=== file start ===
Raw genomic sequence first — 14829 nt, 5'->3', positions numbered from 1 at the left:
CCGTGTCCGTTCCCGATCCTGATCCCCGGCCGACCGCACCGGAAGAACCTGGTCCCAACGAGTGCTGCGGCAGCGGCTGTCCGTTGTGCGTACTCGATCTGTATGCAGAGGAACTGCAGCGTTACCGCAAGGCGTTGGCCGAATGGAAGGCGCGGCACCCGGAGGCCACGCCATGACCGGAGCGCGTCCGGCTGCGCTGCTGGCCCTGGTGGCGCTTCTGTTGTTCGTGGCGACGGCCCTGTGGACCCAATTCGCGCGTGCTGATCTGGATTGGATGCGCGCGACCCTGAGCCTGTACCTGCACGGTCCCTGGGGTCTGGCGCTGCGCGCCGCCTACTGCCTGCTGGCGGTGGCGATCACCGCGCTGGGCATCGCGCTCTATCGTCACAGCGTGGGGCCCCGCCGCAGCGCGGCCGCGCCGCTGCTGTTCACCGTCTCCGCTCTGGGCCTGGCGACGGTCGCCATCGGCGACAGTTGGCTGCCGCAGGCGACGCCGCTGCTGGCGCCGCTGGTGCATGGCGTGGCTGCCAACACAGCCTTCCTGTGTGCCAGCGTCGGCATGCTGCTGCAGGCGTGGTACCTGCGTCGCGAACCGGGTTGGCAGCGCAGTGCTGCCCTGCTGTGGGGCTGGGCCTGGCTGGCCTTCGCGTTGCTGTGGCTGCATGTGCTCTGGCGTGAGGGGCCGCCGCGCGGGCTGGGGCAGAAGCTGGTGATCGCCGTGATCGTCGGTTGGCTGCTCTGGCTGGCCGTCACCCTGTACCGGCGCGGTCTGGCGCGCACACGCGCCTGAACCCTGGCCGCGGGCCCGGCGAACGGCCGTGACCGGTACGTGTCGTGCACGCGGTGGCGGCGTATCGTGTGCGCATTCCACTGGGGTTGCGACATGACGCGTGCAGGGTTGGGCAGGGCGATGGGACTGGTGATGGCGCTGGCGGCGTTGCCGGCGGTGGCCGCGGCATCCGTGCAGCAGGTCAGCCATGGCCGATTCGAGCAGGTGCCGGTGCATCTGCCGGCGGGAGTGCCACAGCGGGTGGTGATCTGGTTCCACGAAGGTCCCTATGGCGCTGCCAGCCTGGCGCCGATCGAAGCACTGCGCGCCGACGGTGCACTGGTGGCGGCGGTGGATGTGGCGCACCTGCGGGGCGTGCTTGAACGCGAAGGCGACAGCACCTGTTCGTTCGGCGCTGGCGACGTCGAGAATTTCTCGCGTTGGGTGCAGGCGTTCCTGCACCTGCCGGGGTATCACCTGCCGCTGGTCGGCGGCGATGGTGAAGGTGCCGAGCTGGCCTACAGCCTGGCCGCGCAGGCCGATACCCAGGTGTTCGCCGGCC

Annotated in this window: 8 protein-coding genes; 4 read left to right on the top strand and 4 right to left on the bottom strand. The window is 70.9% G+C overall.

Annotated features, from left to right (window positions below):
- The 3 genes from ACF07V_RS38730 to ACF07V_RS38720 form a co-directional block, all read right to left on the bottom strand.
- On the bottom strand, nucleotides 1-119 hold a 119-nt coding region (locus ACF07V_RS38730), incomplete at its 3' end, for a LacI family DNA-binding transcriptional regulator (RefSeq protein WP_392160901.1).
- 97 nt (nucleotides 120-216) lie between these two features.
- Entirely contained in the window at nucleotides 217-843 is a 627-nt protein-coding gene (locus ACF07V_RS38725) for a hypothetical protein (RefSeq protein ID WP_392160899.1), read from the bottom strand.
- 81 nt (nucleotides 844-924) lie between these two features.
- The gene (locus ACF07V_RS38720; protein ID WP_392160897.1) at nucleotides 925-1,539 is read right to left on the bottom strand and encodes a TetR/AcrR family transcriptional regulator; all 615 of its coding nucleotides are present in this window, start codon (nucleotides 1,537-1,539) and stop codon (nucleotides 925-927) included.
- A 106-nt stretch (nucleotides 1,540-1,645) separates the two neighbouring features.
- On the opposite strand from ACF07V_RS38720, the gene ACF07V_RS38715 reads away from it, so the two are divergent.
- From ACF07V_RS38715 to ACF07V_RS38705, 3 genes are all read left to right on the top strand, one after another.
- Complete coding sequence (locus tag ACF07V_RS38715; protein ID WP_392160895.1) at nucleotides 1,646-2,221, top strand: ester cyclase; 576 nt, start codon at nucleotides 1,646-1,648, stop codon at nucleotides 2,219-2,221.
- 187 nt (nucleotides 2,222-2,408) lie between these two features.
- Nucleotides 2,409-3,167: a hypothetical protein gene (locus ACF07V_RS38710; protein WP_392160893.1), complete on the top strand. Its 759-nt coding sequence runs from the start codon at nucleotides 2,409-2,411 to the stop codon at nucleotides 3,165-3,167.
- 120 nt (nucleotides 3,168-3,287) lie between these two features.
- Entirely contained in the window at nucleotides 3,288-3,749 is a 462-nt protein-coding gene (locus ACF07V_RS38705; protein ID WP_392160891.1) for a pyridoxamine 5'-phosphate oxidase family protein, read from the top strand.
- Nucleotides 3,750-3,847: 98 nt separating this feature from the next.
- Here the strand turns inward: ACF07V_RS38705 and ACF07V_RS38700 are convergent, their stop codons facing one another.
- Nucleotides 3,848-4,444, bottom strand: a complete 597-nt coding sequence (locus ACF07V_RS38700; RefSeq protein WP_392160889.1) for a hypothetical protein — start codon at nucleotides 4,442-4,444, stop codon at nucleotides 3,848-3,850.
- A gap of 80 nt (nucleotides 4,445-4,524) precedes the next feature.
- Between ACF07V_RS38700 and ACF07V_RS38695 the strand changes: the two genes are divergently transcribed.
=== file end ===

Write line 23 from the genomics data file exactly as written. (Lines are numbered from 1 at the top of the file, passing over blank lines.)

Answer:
- Between ACF07V_RS38700 and ACF07V_RS38695 the strand changes: the two genes are divergently transcribed.